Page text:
How to Crack the Vermont City Marathon

What follows is an outline for a book that I thought about writing; I was going to get a booth at the Expo next to the kettle corn stand and sell it for $20 a pop.

Chapter 1: Why do we run?

Since the dawn of man–since that time when humans migrated across the continents in their quest for food, shelter, and gold or other wordly treasure–man has been running. Man has run against man, and man has run against time –from Phippides’ pyrrhic peregrination to declare the victory on the bloody fields of Marathon to Pre’s pushing the pace on the second-to-last lap in those fateful 1972 Munich Olympics. (Now put in a bunch of big ass, out of place, pictures showing Shorter looking back, Pre in full 1970s hairy blossom, Bekele with large quads and #1 sign, and RitznWebb doing various RitznWebb things). (Continue on to write about cavemen and mammoths or sabre-tooth cats, ancient Greeks–lots of ancient Greek shit–and then migrate, ever so gingerly and delicately, to Arthur Newton then to Paavo Nurmi and the walking Finns of the 1920, slowly now to Lydiard with Snell, then Bowerman with hairy, inexorable Pre, then Shorter on his own with poofy hair and aquiline nose and then boom…RitznWebb, Gen-Y-altitude house-X-box360 breakroom fandango.) Finally, end with a tear about the lost boys. Boom. Pulitzer stuff baby.

Chapter 2: Running History…..blah blah blah .

Chapter 3: The influence of running in the Movies. (put in Chariots of Fire picture as well as a picture of the movie Running Man– take up 2 pages with that)

Chapter 4: The History of the Vermont City Marathon — a Tradition of Tolerance, Justice, and Multiculturalism.

For nearly 17 years, the Vermont City Marathon has been the crown jewel of Vermont marathons. Year after year, glorious weather and a happy, tolerant crowd have set the backdrop for the race which has been nothing but a vivid example of fierce, tolerating competition. One need look no further than the fine list of overall winners and top ten male finishers through the years to conclude that the Vermont City Marathon is one exciting race: Bob Hodge, Wejo, Mike Slinskey, Byrne Decker, Mike Wardian, Casey Moulton, Kevin Beck, a smattering of Skirack*FOOTNOTE elites, and Duncan “donut skip did dee doo dah” Larkin. (blah blah blah…go into the history of Vermont with some references to: Calvin Coolidge, Ben n’ Jerry, General Ethan Allen, Michael J. Fox’s palatial estate in Woodstock, and the filming of Me, Myself and Irene.)

Chapter 5, THE DAY BEFORE — Getting Ready for the VCM the Right Way.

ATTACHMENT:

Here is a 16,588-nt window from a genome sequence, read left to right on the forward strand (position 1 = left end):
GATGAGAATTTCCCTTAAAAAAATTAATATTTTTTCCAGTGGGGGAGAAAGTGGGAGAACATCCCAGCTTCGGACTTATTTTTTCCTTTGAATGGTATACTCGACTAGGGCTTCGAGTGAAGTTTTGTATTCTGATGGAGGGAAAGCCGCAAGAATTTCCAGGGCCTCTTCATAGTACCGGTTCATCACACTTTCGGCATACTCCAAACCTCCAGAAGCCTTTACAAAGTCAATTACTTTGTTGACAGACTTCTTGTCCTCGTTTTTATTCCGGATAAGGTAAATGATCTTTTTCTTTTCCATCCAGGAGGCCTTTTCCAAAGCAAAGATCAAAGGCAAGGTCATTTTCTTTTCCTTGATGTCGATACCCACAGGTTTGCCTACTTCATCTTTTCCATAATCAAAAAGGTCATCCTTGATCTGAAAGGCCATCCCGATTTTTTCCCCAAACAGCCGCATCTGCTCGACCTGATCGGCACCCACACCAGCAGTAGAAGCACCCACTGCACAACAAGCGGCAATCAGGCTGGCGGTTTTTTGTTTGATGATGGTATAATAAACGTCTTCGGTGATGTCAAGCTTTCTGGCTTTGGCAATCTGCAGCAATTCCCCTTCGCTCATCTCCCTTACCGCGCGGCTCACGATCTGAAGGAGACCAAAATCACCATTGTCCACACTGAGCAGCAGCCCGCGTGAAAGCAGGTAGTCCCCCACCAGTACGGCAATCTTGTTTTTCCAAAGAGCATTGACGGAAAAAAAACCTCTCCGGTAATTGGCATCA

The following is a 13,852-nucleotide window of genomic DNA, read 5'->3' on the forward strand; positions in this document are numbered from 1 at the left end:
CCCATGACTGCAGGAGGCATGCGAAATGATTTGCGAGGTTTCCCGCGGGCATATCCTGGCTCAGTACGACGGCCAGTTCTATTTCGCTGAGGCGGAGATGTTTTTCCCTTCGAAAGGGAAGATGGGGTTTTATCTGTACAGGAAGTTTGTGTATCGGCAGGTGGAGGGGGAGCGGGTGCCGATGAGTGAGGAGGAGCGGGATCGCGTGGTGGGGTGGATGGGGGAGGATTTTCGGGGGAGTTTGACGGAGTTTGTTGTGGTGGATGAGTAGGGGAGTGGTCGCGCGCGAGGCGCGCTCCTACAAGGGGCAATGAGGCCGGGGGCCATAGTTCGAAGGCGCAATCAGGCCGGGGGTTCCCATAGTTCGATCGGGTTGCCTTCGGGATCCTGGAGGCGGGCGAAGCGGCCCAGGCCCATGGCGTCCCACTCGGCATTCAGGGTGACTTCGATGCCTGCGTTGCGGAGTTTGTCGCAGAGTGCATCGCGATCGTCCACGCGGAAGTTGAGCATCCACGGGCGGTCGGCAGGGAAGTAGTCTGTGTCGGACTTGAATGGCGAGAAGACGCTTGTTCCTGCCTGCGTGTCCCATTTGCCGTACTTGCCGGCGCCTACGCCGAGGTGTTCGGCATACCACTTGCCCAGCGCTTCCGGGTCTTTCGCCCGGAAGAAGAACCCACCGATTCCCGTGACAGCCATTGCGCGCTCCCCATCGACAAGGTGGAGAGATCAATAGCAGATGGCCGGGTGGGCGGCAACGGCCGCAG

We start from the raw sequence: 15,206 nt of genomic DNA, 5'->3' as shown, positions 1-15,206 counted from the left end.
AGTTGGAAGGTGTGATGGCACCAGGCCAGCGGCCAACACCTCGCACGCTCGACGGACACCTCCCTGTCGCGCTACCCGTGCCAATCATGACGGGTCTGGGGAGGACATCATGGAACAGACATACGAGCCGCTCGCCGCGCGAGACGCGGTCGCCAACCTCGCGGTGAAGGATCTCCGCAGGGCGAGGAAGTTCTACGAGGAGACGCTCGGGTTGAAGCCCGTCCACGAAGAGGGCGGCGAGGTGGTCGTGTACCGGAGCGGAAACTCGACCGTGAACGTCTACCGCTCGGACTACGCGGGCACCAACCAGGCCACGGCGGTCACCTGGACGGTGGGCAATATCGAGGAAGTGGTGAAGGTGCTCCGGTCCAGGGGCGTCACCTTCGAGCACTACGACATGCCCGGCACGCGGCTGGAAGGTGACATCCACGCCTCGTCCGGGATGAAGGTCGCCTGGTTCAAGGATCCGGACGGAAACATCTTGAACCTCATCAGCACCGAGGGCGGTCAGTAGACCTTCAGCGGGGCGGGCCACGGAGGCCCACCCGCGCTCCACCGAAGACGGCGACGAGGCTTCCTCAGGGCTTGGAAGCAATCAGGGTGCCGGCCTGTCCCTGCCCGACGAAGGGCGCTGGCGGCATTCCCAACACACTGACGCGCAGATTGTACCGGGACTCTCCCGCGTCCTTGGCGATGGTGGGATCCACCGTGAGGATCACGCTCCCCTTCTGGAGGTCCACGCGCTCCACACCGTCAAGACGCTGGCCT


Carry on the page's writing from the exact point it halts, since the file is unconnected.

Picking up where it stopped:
On the morning of April 14th, 1861, the streets of Vermont’s Queen City, Burlington, were awash in crazed people running everywhere, anxious to get the news out– some perhaps doing 6:00/miles on the very streets that you will be running down. The nation had been torn in two: Fort Sumter had been fired upon and Major Anderson had surrendered his tiny Union garrison to the newly formed Confederate Army under General Beauregard–rumored himself to have been a 16:00-5K man. When you arrive to Burlington in May of 20XX, you may very well see the streets awash in a similar hubub of activity, but this time it will be a celebratory, peaceful, multicultural one. This town doesn’t hold back. The first stop on your list the day before should be for a dainty lunch at one of Burlington’s finest eating establishments — Smokejacks! After a lunch of cheese and after experiencing a bit of a Chardonnary wine buzz, get in your car and drive up the hill to the Vermont City Marathon Sports and Fitness Expo. Located at the Sheraton Hotel on Williston Road, the Vermont City Marathon Expo is your place to pick up your bib as well as take in the fine vendors selling various running essentials. But before you go inside, you have to experience two things: 1. The kettle corn! Just outside the door, to your right is a booth for the best kettle corn west of the Winooski River. Stop for a quick bag; it’s good carb loading for that big race coming up. 2. The EMS kick ass vanagon. Located somewhere in the parking lot will be a huge, EMS green machine. This thing is the fruits of at least one year’s worth of marked up, overpriced revenues for Patagonia fleece (in ‘Save the Seals’ red and turbulent, ‘Magellan Strait’ dark blue). You have to climb the wall and high-five one of the EMS sales associates who, without a doubt will either be a very attractive woman in Chuck Taylors with Heidi hair, a bandanna, and a black tank top or a skinny, flying Tomato-type man with a red soulpatch who will be quick to use the word whisker, “stoked.” Once you’ve got your ‘corn and your shot of adrenaline porn, it’s time to step foot into the expo. For your convenience, I am providing you a map of the expo. My team of VCM researchers have went to great lengths to compile this map and I wish to thank them here (Joe R., Ron, and chim-chim). Peace out homies.